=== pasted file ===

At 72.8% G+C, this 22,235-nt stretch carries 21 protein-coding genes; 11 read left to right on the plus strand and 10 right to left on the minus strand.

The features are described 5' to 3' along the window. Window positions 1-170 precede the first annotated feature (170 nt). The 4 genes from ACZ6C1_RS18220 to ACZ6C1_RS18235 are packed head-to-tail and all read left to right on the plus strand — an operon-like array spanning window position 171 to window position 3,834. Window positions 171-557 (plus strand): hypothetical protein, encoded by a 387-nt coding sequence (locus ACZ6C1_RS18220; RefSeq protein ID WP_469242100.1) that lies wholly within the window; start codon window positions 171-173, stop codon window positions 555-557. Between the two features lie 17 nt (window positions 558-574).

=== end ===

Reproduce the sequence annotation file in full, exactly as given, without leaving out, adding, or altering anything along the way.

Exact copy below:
At 72.8% G+C, this 22,235-nt stretch carries 21 protein-coding genes; 11 read left to right on the plus strand and 10 right to left on the minus strand.

The features are described 5' to 3' along the window. Window positions 1-170 precede the first annotated feature (170 nt). The 4 genes from ACZ6C1_RS18220 to ACZ6C1_RS18235 are packed head-to-tail and all read left to right on the plus strand — an operon-like array spanning window position 171 to window position 3,834. Window positions 171-557 (plus strand): hypothetical protein, encoded by a 387-nt coding sequence (locus ACZ6C1_RS18220; RefSeq protein ID WP_469242100.1) that lies wholly within the window; start codon window positions 171-173, stop codon window positions 555-557. Between the two features lie 17 nt (window positions 558-574).